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Hundreds of thousands of families could be missing out on tax-free childcare amid the cost-of-living crisis that continues to hit household finances hard.
Government figures released on Wednesday have shown that 512,415 families received up to £2,000 towards the cost of their childcare during the previous tax year, up from 374,135 the year before.
But recent research from HMRC has shown around 1.3 million families are eligible for the scheme - meaning around 800,000 are missing out on claiming.
For every £8 that families pay into their Tax-Free Childcare online account, the government will give a £2 top-up, allowing parents and carers to claim a tax-free boost on their childcare payments.
Those eligible can get up to £500 every three months for each child.
For disabled children, the maximum amount you could get is £4,000 each year.
The scheme is available for children whose parents or carers;
Who have children up to 11 years of age, or 17 if they have a disability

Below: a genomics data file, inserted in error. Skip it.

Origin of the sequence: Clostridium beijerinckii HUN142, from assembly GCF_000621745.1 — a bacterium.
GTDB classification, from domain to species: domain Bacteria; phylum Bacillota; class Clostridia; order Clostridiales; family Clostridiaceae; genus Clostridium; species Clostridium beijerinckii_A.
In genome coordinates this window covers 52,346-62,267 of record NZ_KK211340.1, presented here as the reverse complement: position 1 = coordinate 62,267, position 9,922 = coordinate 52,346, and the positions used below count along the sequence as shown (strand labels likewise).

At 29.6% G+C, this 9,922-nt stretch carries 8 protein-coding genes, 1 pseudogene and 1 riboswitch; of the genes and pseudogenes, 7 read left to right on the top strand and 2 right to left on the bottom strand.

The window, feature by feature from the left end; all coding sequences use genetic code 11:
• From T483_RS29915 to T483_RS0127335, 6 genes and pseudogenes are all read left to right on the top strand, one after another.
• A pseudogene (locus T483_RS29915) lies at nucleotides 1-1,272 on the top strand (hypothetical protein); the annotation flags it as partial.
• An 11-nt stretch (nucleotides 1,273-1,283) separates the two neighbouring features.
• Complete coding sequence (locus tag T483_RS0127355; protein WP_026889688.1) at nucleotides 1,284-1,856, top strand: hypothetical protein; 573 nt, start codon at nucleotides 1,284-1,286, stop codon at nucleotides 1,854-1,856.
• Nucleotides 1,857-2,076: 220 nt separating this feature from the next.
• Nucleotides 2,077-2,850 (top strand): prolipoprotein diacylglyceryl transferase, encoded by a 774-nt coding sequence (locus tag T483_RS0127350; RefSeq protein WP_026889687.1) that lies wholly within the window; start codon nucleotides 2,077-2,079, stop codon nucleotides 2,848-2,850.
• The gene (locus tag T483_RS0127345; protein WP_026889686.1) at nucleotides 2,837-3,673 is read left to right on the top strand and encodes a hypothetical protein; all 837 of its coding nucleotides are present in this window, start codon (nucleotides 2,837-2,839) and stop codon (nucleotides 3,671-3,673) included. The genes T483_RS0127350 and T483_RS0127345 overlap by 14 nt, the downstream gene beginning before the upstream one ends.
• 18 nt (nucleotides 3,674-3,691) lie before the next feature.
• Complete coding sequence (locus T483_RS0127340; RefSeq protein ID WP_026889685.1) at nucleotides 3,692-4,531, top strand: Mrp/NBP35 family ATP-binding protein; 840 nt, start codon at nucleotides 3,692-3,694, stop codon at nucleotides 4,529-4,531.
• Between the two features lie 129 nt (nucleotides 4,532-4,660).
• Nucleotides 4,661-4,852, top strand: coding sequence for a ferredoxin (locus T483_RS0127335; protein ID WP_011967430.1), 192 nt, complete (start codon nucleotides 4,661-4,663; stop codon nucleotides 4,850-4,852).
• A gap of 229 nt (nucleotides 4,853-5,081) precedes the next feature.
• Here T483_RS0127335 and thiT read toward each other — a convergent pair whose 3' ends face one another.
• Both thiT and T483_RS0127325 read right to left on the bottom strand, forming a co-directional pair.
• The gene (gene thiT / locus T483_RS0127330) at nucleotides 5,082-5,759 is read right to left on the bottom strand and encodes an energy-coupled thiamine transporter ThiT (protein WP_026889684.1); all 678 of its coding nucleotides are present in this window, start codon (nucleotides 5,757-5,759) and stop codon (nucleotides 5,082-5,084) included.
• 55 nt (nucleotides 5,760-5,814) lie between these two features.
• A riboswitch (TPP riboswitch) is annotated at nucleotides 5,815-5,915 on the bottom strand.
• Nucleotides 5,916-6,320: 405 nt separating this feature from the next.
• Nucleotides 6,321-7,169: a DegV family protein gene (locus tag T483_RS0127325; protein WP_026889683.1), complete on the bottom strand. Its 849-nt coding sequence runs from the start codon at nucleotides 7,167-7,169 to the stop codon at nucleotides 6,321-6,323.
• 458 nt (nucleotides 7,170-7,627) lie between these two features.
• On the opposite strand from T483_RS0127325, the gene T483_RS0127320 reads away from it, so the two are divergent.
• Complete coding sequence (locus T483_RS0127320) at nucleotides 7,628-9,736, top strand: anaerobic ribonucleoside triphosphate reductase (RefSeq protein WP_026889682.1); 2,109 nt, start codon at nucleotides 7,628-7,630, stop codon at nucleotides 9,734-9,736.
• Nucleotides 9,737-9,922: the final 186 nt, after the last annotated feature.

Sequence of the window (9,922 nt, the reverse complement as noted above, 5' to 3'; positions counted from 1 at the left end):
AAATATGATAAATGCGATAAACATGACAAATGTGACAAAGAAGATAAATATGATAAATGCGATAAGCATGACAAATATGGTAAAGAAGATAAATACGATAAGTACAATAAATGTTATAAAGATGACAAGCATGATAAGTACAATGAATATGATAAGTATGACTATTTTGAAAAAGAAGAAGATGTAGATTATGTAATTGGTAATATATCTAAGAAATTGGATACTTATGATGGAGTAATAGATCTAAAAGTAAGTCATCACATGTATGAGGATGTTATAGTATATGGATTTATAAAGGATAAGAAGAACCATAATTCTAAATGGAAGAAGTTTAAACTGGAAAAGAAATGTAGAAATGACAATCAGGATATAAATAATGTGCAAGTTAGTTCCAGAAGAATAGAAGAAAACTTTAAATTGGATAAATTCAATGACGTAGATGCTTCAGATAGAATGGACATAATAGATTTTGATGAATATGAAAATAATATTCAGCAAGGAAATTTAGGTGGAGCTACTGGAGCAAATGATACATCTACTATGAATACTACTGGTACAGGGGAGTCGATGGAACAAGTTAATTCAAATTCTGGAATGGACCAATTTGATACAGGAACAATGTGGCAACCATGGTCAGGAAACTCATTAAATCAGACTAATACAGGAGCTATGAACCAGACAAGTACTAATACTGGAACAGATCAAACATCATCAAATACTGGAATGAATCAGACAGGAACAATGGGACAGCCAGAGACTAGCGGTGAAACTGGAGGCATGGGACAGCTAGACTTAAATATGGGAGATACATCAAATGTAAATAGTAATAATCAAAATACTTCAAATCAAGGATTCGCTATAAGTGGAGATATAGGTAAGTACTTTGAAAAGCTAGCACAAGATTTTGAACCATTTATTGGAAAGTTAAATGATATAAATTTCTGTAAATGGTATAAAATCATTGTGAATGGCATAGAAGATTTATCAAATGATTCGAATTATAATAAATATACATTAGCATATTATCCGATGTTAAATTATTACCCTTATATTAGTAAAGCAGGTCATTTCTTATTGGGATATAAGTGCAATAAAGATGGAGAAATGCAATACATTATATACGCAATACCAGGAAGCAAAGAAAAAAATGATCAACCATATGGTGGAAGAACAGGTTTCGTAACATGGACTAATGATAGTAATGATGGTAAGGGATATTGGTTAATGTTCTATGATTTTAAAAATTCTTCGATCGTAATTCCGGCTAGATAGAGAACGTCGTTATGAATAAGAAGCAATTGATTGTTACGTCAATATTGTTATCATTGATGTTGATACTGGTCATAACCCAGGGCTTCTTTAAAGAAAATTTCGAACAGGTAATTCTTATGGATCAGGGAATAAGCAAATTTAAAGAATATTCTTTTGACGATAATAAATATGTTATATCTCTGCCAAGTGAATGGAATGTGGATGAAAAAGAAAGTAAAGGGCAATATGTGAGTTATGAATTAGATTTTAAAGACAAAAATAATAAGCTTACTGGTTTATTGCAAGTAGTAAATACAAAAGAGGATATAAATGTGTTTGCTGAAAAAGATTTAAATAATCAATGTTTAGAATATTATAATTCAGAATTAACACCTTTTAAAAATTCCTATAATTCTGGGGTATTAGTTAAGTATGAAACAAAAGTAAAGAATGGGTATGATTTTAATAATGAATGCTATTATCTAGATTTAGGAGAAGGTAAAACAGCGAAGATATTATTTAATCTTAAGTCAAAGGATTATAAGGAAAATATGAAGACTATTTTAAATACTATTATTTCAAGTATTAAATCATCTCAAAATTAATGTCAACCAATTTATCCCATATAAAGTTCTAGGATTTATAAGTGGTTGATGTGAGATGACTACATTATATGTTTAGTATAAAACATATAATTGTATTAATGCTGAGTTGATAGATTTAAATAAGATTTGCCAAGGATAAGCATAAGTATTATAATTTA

Earn less than £100,000 each year
Earn at least minimum wage or living wage for 16 hours a week
Do not receive tax credits, universal credit or childcare vouchers
It can then be then used on approved childcare, such as childminders, nurseries and nannies or for after school clubs and play schemes.
Parents and carers who want to check if they are eligible, or apply to claim, can follow this link to do so.
Watch: Govt poised to announce multi-billion pound cost of living package
On Tuesday, Jonathan Brearley, chief executive of energy regulator Ofgem, told MPs that the energy price cap, which limits how much providers can raise prices, is expected to increase to £2,800 a year in October.
Ofgem’s prediction is a huge leap on April’s previous price cap increase of 54% to £1,971.
Food and fuel prices are also on the rise, causing families to further tighten their purse strings.
Labour shadow education minister Helen Hayes said the uptake of free education and childcare places for two-year-olds is “pitifully low”.
“More than half of families with two-year-olds do not access any formal early years education or childcare at all while a shocking 65% of eligible two-year-olds are not receiving the full free entitlement,” she said.
“What is the minister doing to increase the pitifully low uptake of free two-year-old places?”
Education minister Will Quince said: “She is absolutely right that the two-year-old disadvantage offer take-up is much lower than we want it to be. In truth, the universal credit childcare offer take-up is lower than we want it to be. In truth, the tax-free childcare offer is lower than we want it to be.
“We all across this House have a duty to promote it more widely and I, certainly, on this side of the House will be.”